Das Politikfeld Entwicklungszusammenarbeit befindet sich im Umbruch. In Deutschland wird im Vorfeld der Bundestagswahlen im Herbst 2017 die Rolle und Bedeutung der Entwicklungszusammenarbeit einen wichtigen Platz in der politischen Diskussion einnehmen. Fragen zu globalen Herausforderungen und politischen Entwicklungen wie der Agenda 2030 sollen auf unserer Blog-Plattform von unterschiedlichen Perspektiven unter dem Titel „Zukunft der deutschen Entwicklungszusammenarbeit“ öffentlich diskutiert werden. Bis zu den Bundestagswahlen werden dazu Stimmen von Vertreterinnen und Vertretern der Wissenschaft, der im Bundestag (derzeit und in der letzten Legislaturperiode) vertretenen Parteien, der Bundesregierung, des Europäischen Parlaments und der Europäischen Kommission, den entwicklungspolitischen Durchführungsorganisationen, der Zivilgesellschaft und der Privatwirtschaft beitragen.

Investment Facilitation for Development – What’s at stake at the 13th Ministerial Conference of the World Trade Organization?

Image: Logo of the World Trade Organization on a column

©WTO, altered, https://www.wto.org/english/res_e/photo_gallery_e/photo_gallery_e.htm

The current debate on the Investment Facilitation for Development (IFD) Agreement could be very consequential for the World Trade Organization (WTO) although it is not part of the official calendar of next week’s 13th Ministerial Conference (MC13) in Abu Dhabi. …

Photo: Group Photo on the stage of the Climate Change Conference of the Parties 2023 (COP28) in Dubai

Successfully „holding the line“- the EU and the outcomes of COP 28

© European Union / David Martin, Source:  https://www.flickr.com/photos/cor-photos/53379323878/in/album-72177720313008202/ When Sultan Al-Jaber, the United Emirates of Arabia President of COP28, finally presented an amended text for adoption in the closing plenary, the EU seemed relieved: For the first time in 30 years of climate negotiations, the decision now explicitly addressed fossil fuels. At last years “COP27”…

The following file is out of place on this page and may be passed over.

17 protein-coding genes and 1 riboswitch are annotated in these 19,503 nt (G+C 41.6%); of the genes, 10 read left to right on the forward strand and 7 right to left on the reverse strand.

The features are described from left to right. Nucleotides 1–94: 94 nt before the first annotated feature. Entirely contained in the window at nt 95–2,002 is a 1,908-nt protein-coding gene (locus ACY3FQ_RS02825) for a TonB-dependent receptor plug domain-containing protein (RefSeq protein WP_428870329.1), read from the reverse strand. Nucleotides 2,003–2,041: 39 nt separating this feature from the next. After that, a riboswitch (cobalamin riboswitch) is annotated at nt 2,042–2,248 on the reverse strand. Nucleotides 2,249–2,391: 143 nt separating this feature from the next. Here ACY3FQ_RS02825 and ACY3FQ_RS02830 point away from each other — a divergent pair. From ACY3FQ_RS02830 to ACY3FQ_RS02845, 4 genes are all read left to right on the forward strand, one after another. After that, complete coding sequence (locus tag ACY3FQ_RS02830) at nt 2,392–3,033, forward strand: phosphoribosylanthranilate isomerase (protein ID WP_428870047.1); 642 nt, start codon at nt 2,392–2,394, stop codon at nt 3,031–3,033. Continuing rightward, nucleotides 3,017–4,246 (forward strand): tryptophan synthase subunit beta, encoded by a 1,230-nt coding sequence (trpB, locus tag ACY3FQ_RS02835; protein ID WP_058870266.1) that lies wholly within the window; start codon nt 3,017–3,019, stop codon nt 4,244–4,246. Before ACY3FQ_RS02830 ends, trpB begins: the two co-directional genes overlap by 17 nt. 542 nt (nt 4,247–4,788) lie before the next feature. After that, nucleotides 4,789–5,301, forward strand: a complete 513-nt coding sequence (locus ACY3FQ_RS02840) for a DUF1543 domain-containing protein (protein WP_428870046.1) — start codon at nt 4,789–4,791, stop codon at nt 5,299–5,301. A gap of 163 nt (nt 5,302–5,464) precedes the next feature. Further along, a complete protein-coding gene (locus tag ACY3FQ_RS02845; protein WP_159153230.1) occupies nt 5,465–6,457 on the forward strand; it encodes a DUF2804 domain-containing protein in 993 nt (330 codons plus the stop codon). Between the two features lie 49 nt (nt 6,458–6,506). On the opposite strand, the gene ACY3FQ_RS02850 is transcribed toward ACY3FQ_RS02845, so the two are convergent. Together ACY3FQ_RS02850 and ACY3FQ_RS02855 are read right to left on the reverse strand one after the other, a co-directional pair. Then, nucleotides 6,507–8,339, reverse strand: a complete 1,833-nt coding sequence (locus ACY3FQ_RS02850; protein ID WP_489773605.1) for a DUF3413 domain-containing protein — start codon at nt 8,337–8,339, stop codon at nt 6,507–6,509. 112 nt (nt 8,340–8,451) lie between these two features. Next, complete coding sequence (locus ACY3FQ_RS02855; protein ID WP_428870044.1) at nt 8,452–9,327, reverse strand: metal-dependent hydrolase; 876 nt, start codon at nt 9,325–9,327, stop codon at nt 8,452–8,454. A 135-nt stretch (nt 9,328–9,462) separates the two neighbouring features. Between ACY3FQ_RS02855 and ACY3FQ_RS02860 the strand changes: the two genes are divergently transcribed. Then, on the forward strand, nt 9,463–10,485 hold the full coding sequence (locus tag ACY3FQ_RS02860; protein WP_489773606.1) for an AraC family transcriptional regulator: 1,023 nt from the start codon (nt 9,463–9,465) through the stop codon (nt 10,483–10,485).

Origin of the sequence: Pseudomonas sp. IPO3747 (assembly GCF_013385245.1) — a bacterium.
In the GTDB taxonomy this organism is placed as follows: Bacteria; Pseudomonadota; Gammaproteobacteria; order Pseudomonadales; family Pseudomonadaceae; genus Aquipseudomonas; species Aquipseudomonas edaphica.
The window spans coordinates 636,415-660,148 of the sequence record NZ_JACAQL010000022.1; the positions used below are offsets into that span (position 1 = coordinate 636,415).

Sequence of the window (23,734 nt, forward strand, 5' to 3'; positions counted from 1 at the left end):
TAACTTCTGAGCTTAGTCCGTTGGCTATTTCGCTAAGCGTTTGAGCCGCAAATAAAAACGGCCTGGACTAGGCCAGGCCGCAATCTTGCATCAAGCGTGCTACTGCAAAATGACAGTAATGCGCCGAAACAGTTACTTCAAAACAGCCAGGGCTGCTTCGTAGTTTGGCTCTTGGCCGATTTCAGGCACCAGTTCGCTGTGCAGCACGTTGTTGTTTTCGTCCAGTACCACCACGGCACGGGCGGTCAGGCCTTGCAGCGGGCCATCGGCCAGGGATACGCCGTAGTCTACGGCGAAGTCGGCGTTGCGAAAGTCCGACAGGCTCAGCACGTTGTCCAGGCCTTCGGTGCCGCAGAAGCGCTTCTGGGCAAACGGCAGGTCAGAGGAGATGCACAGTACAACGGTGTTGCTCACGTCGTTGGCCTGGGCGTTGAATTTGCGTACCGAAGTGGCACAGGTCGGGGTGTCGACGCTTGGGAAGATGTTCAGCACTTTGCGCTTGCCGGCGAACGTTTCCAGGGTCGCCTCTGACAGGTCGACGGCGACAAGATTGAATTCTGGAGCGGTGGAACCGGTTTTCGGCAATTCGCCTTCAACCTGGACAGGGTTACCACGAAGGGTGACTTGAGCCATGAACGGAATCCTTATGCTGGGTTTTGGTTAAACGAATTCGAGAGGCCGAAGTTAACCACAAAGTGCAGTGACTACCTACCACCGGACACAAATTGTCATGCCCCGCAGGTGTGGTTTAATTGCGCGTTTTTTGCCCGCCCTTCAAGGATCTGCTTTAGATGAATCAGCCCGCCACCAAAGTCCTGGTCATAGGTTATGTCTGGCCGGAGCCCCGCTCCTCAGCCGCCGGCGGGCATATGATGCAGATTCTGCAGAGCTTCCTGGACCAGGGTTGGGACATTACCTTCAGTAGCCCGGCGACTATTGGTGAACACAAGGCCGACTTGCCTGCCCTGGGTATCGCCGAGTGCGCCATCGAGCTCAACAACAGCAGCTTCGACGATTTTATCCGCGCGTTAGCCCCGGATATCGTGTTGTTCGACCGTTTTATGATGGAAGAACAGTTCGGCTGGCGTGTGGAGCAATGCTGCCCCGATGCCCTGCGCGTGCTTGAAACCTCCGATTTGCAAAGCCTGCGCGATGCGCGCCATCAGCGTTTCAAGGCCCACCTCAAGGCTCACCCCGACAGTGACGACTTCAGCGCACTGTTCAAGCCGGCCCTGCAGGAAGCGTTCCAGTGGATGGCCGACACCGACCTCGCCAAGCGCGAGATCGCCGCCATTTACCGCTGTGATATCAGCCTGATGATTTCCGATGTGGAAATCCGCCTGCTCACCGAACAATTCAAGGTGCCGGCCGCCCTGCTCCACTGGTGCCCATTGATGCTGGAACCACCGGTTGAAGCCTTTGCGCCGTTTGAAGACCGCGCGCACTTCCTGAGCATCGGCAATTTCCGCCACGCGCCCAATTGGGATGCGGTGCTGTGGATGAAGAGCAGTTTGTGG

The BRICS bang! – Signals from BRICS enlargement to South, West and North

The BRICS group – Brazil, Russia, India, China and South Africa – invite six countries to join them for a BRICS+. The final list of invitees is an odd bunch: Saudi Arabia, the United Arab Emirates (UAE) and Iran from the Middle East, Argentina from Latin America and Egypt and Ethiopia from Africa, with the former also being an Arab state. This decision on specific members came after apparently tough discussions amongst current membership, as interests varied widely. Yet, the return of geopolitics seems to have revitalised a disparate group. Why (only) these six, what are likely effects on international relations, and who’s benefitting most?

Photo: Data and graph on a screen, Symbol for open science and dfigitalization

Open Science: A role for the G20 to materialise its global potential?

Photo by Pexels on Pixabay Knowledge cooperation—specifically science cooperation—is a precondition of coordinated efforts for combatting global crises from climate to finance, and from food to public health. Cloud server storage and satellite-based internet connectivity are key technologies to reducing to zero the time and distance necessary to exchange knowledge across the planet. Science could…

Photo: Landscape

Japan’s climate coalition? – Tokyo’s green chequebook diplomacy campaign is gathering momentum

Addressing a Davos audience last year, in January 2022, Japanese Prime Minister Fumio Kishida publicly declared his vision for an Asia Zero Emissions Community (AZEC). Under Tokyo’s leadership, Kishida said, AZEC would drive regional cooperation and joint financing on renewable energy technologies and infrastructure, standardisation, and an emissions trading zone. A year on, Prime Minister…